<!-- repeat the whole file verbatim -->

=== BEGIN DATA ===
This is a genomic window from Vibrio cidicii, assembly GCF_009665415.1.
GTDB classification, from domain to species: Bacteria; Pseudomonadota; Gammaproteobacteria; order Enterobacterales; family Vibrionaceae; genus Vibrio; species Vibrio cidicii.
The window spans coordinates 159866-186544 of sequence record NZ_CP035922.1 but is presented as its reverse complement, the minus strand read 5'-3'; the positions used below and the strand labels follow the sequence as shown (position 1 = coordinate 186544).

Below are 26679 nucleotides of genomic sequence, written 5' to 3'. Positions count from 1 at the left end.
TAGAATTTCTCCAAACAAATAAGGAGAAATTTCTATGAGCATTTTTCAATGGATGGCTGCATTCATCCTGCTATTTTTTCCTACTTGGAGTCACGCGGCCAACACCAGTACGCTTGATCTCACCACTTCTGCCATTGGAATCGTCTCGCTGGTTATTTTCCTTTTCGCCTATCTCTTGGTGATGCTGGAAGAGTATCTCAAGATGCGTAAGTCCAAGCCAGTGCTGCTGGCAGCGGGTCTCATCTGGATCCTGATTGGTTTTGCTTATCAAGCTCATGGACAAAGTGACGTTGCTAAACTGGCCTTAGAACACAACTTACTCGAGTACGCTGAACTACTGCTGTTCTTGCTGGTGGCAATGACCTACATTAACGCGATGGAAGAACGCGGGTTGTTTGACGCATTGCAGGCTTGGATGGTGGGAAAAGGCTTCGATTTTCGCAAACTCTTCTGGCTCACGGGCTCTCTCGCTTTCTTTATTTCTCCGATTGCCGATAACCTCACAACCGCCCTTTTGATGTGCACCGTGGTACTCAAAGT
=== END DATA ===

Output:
This is a genomic window from Vibrio cidicii, assembly GCF_009665415.1.
GTDB classification, from domain to species: Bacteria; Pseudomonadota; Gammaproteobacteria; order Enterobacterales; family Vibrionaceae; genus Vibrio; species Vibrio cidicii.
The window spans coordinates 159866-186544 of sequence record NZ_CP035922.1 but is presented as its reverse complement, the minus strand read 5'-3'; the positions used below and the strand labels follow the sequence as shown (position 1 = coordinate 186544).

Below are 26679 nucleotides of genomic sequence, written 5' to 3'. Positions count from 1 at the left end.
TAGAATTTCTCCAAACAAATAAGGAGAAATTTCTATGAGCATTTTTCAATGGATGGCTGCATTCATCCTGCTATTTTTTCCTACTTGGAGTCACGCGGCCAACACCAGTACGCTTGATCTCACCACTTCTGCCATTGGAATCGTCTCGCTGGTTATTTTCCTTTTCGCCTATCTCTTGGTGATGCTGGAAGAGTATCTCAAGATGCGTAAGTCCAAGCCAGTGCTGCTGGCAGCGGGTCTCATCTGGATCCTGATTGGTTTTGCTTATCAAGCTCATGGACAAAGTGACGTTGCTAAACTGGCCTTAGAACACAACTTACTCGAGTACGCTGAACTACTGCTGTTCTTGCTGGTGGCAATGACCTACATTAACGCGATGGAAGAACGCGGGTTGTTTGACGCATTGCAGGCTTGGATGGTGGGAAAAGGCTTCGATTTTCGCAAACTCTTCTGGCTCACGGGCTCTCTCGCTTTCTTTATTTCTCCGATTGCCGATAACCTCACAACCGCCCTTTTGATGTGCACCGTGGTACTCAAAGT